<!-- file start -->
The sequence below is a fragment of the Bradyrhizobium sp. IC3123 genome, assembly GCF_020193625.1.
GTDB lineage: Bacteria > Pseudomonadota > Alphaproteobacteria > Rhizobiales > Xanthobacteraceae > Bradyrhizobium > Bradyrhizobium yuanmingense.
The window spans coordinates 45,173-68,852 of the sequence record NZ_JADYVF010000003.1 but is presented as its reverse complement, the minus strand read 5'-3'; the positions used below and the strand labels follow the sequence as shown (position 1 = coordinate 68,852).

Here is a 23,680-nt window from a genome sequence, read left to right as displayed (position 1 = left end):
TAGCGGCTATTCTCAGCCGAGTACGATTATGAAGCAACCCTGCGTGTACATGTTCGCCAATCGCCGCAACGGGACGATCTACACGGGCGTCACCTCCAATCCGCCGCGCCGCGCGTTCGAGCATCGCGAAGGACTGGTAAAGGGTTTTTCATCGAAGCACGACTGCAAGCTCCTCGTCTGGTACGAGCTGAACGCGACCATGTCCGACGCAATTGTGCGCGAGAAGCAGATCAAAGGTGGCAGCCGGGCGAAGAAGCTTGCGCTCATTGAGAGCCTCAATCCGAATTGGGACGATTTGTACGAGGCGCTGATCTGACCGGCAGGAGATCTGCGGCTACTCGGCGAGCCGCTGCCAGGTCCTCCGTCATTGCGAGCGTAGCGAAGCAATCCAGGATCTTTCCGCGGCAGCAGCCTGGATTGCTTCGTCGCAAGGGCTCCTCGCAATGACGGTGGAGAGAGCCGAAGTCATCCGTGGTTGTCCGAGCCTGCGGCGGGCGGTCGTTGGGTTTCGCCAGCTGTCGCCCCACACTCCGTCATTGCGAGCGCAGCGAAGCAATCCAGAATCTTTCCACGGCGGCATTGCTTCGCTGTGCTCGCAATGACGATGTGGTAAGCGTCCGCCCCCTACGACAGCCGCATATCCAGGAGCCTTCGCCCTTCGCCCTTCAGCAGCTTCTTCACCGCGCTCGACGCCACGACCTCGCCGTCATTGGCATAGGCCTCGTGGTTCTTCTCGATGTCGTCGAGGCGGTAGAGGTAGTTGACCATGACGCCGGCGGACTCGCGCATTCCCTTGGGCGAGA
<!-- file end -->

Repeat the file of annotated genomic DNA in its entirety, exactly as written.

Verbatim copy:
The sequence below is a fragment of the Bradyrhizobium sp. IC3123 genome, assembly GCF_020193625.1.
GTDB lineage: Bacteria > Pseudomonadota > Alphaproteobacteria > Rhizobiales > Xanthobacteraceae > Bradyrhizobium > Bradyrhizobium yuanmingense.
The window spans coordinates 45,173-68,852 of the sequence record NZ_JADYVF010000003.1 but is presented as its reverse complement, the minus strand read 5'-3'; the positions used below and the strand labels follow the sequence as shown (position 1 = coordinate 68,852).

Here is a 23,680-nt window from a genome sequence, read left to right as displayed (position 1 = left end):
TAGCGGCTATTCTCAGCCGAGTACGATTATGAAGCAACCCTGCGTGTACATGTTCGCCAATCGCCGCAACGGGACGATCTACACGGGCGTCACCTCCAATCCGCCGCGCCGCGCGTTCGAGCATCGCGAAGGACTGGTAAAGGGTTTTTCATCGAAGCACGACTGCAAGCTCCTCGTCTGGTACGAGCTGAACGCGACCATGTCCGACGCAATTGTGCGCGAGAAGCAGATCAAAGGTGGCAGCCGGGCGAAGAAGCTTGCGCTCATTGAGAGCCTCAATCCGAATTGGGACGATTTGTACGAGGCGCTGATCTGACCGGCAGGAGATCTGCGGCTACTCGGCGAGCCGCTGCCAGGTCCTCCGTCATTGCGAGCGTAGCGAAGCAATCCAGGATCTTTCCGCGGCAGCAGCCTGGATTGCTTCGTCGCAAGGGCTCCTCGCAATGACGGTGGAGAGAGCCGAAGTCATCCGTGGTTGTCCGAGCCTGCGGCGGGCGGTCGTTGGGTTTCGCCAGCTGTCGCCCCACACTCCGTCATTGCGAGCGCAGCGAAGCAATCCAGAATCTTTCCACGGCGGCATTGCTTCGCTGTGCTCGCAATGACGATGTGGTAAGCGTCCGCCCCCTACGACAGCCGCATATCCAGGAGCCTTCGCCCTTCGCCCTTCAGCAGCTTCTTCACCGCGCTCGACGCCACGACCTCGCCGTCATTGGCATAGGCCTCGTGGTTCTTCTCGATGTCGTCGAGGCGGTAGAGGTAGTTGACCATGACGCCGGCGGACTCGCGCATTCCCTTGGGCGAGA